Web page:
By Donald WittkowskiSince starting work in September, Ocean City has already completed two of the three dredging projects scheduled this year as part of a multimillion-dollar program to clear out lagoons and channels choked with muddy sediment, a top city official said Thursday night.Bayfront dredging work at Snug Harbor between Eighth and Ninth streets has wrapped up. Another dredging project at Glen Cove between 10th and 11th streets is expected to be finished on Friday, Business Administrator Jim Mallon told City Council.With those two projects now done, the dredging contractor will begin work during the first week of October at the entrance of South Harbor, a bayfront community between Tennessee Avenue and Spruce Road, Mallon reported.“We’re moving,” Mallon said of the multifaceted work completed so far.Snug Harbor, Glen Cove and South Harbor are the three areas the city has targeted for $10 million worth of dredging this year. Mayor Jay Gillian has proposed spending an additional $5 million in 2017 and another $5 million in 2018 as part of a program to unclog the shallow lagoons and channels along the back bays from one end of the island to the other.“This is a whole multiyear, multimillion-dollar project that we’re undertaking,” Mallon told reporters after the City Council meeting Thursday.Mallon, in a report to Council, detailed progress on other projects that are crucial for the dredging program’s overall success.In order to undertake a long-term strategy for unclogging the lagoons, the city must empty out a disposal site where the dredge spoils are stored temporarily before they are hauled off by trucks to a Wildwood landfill.Known as Site 83, the disposal area near the 34th Street Bridge can hold about 300,000 cubic yards of dredge material. Mallon said construction has been completed on a new temporary roadway that will allow more trucks to serve the disposal site, speeding up the removal of dredge spoils to the Wildwood landfill.Completion of the road project had been delayed because part of the road was sinking in the soft soil of the marshlands. Mallon explained that the road was reconfigured around the sinking section to finish the work.Mallon estimated that trucks will begin hauling dredge spoils out of Site 83 in a few weeks. He and Gillian toured the disposal site on Wednesday and came away pleased with the progress of the work, Mallon said.The construction contractor has also done some cleanup work and repairs at Site 83 to satisfy the demands of the environmental regulatory agencies, Mallon stated.Site 83 will be the centerpiece of the city’s dredging projects in 2017. A much-smaller disposal site underneath the Ninth Street Bridge-Route 52 Causeway has been handling dredge spoils this year.ACT Engineering, a consulting firm that is overseeing the dredging program for the city, has said the state and federal environmental permits for the temporary road at Site 83 are scheduled to expire next June. The city plans to seek an extension of the permits to continue using the roadway throughout 2017 and beyond.The process for removing the soup-like sediment from the lagoons and channels is both tedious and expensive. The bayfront is being cleaned out because boaters often can’t navigate through the shallow waterways. They have repeatedly complained that their boats scrape bottom or are trapped at the docks, particularly during low tide.Residents will be able to piggyback on the city’s permit to dredge their own boat slips. The city is not requiring residents to dredge their slips, so it will be an individual choice by the property owners, according to ACT Engineering.Previously, the mayor estimated that about 1 million cubic yards of silt must be dredged from the bayfront, the equivalent of 15 football stadiums filled with muck and mire. ACT Engineering has said at least 700,000 to 800,000 cubic yards of sediment must be extracted.Gillian has warned that property values could decline, taxes could go up and the marinas and other bayfront businesses could disappear if the city did not embark on such an extensive dredging program.Deeper lagoons will also help the city in its efforts to improve drainage in flood-prone neighborhoods, Gillian has said. Dredging, drainage and roadway projects are among the big-ticket items in the city’s five-year, $98.5 million capital plan proposed by the mayor.In other business at Thursday’s Council meeting, Mallon said the city is preparing for a busy weekend that will include a series of special events expected to draws thousands of visitors.In the aftermath of the terrorist bombings in New York City and Seaside Park, the city is asking residents and tourists to be vigilant for any suspicious activity, Mallon said. He urged people to contact police if they see anything troublesome.“Nothing is too small to bring to their attention, if warranted,” Mallon said.Highlighting this weekend’s special events are the city’s annual air show and an organized walk that benefits wounded soldiers.An airport festival and aerobatic show, free to the public, will take place on Saturday and Sunday. Saturday’s activities at the airport will include a display of historic planes and family-friendly activities from 10 a.m. to 3 p.m. On Sunday, stunt pilots will take to the skies from 1-3 p.m. to perform aerobatic maneuvers above the ocean and the Boardwalk between Sixth and 14th streets.A Walk for the Wounded event on Saturday will raise money for Operation First Response, which helps wounded warriors make the transition from the military to civilian life.Members of City Council said they hope there will be a big turnout for the Walk for the Wounded event. Registration starts at 8:30 a.m. Saturday in front of the Music Pier“It’s a great, great time to show some respect for our veterans,” Councilman Tony Wilson said in comments echoed by other Council members.Also this weekend, Ocean City will host thousands of bicyclists who are riding in a two-day benefit event for multiple sclerosis. The cyclists will follow the back roads of South Jersey on Saturday and Sunday, ending their trek at the shore.Finally, the city will hold a half-marathon Sunday that winds through local neighborhoods, the downtown business district, the beaches and the Boardwalk. The race starts at 8:30 a.m.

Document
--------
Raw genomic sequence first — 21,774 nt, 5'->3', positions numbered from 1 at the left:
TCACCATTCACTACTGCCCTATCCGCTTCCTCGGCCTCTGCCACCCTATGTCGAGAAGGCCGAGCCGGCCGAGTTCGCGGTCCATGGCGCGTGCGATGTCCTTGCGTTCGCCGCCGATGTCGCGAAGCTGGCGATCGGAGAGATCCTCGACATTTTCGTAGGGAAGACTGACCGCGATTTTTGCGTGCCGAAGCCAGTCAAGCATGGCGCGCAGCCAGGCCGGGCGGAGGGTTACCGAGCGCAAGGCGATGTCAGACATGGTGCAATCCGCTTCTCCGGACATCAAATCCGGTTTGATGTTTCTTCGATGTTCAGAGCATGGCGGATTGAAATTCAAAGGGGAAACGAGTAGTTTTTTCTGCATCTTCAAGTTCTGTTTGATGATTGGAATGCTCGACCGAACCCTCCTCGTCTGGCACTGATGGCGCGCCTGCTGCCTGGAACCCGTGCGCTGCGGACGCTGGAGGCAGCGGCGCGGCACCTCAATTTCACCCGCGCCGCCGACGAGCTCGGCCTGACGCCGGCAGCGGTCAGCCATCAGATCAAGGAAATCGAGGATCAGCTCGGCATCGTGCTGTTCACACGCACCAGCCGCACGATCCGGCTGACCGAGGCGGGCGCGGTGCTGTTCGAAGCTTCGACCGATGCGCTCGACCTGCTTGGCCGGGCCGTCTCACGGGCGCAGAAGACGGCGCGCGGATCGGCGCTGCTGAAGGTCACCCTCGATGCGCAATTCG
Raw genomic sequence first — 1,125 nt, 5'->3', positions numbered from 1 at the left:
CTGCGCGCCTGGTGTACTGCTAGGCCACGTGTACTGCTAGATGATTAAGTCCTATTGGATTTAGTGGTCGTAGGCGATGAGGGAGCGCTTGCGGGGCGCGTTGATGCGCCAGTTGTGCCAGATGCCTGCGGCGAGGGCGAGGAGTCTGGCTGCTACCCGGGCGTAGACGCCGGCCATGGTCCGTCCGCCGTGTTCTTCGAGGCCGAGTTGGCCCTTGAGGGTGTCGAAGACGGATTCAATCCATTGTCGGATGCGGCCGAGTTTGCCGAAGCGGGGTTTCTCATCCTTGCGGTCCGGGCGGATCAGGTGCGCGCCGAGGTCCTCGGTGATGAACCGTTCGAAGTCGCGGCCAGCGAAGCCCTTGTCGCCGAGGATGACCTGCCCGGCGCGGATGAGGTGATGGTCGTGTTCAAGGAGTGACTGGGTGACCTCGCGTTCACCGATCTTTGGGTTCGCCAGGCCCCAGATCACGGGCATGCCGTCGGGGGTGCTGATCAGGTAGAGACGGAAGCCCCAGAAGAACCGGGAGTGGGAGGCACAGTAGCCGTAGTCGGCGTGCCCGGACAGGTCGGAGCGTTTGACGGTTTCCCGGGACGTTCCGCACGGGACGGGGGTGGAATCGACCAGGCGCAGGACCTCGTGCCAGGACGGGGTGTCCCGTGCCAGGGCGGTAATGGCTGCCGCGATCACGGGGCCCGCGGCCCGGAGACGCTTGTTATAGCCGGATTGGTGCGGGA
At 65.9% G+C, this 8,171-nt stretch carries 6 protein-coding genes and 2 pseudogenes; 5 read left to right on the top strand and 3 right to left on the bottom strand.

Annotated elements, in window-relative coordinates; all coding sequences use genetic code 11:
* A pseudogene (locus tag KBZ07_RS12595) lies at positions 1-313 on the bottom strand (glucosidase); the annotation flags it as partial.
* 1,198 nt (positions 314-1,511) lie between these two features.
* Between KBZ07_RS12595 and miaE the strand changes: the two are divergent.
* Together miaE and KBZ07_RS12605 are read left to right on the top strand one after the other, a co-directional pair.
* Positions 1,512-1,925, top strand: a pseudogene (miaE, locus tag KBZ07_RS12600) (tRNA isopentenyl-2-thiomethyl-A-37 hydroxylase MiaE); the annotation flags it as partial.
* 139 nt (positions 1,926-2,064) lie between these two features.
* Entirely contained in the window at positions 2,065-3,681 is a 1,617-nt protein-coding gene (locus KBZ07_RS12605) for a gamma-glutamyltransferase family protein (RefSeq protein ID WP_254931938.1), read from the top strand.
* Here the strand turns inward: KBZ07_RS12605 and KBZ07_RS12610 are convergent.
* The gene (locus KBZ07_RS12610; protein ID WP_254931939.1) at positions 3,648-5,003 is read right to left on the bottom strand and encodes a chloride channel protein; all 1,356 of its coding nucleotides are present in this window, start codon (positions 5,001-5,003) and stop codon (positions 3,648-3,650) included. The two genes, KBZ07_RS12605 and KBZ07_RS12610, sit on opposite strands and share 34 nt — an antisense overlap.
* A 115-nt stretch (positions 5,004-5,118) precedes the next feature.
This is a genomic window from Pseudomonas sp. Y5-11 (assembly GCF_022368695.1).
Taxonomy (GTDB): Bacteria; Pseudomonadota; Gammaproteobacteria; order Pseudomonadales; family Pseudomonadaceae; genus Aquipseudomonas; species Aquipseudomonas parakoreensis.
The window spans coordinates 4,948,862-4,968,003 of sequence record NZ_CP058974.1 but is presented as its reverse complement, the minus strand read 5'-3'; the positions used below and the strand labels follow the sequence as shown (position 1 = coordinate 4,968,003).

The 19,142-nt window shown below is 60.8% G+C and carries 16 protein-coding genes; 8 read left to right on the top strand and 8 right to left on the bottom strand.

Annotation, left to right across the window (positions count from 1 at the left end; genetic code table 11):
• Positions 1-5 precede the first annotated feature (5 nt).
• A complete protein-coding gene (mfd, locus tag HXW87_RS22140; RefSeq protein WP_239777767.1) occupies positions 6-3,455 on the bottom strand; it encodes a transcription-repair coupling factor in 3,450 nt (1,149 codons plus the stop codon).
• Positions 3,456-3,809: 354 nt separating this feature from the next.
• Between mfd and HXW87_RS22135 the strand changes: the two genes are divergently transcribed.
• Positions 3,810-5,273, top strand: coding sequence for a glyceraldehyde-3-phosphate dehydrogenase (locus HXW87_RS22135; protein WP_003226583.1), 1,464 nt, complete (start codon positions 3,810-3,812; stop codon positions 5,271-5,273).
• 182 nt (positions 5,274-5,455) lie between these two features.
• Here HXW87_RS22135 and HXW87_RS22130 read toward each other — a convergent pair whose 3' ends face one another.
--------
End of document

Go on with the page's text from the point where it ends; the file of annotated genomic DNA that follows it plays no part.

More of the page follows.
www.boschpackaging.com Bosch packaging technology has launched a new SVI vertical bagger series, suitable for food and non-food applications. The machine’s low height and the numerous retrofitting options makes it capable of performing multiple standard bag styles for an unlimited range of products, such as bakery and confectionery items, powders and tea and coffee. The intermittent SVI machines can produce bags with corner seal and doy-style bags with optional zippers, and can be upgraded with an additional modular unit for corner sealing. Pillow bags, side-gusseted bags and stand-up block bottom bags, can be produced by changing the adjustable forming set.The SVI series consists of two machines for different bag sizes and lengths: the SVI 4020 packages bag sizes at a maximum 600mm in length, while the SVI 2620 performs bag sizes of up to 400mm in length. Both machines have an output ranging from 10 to 120 bags per minute.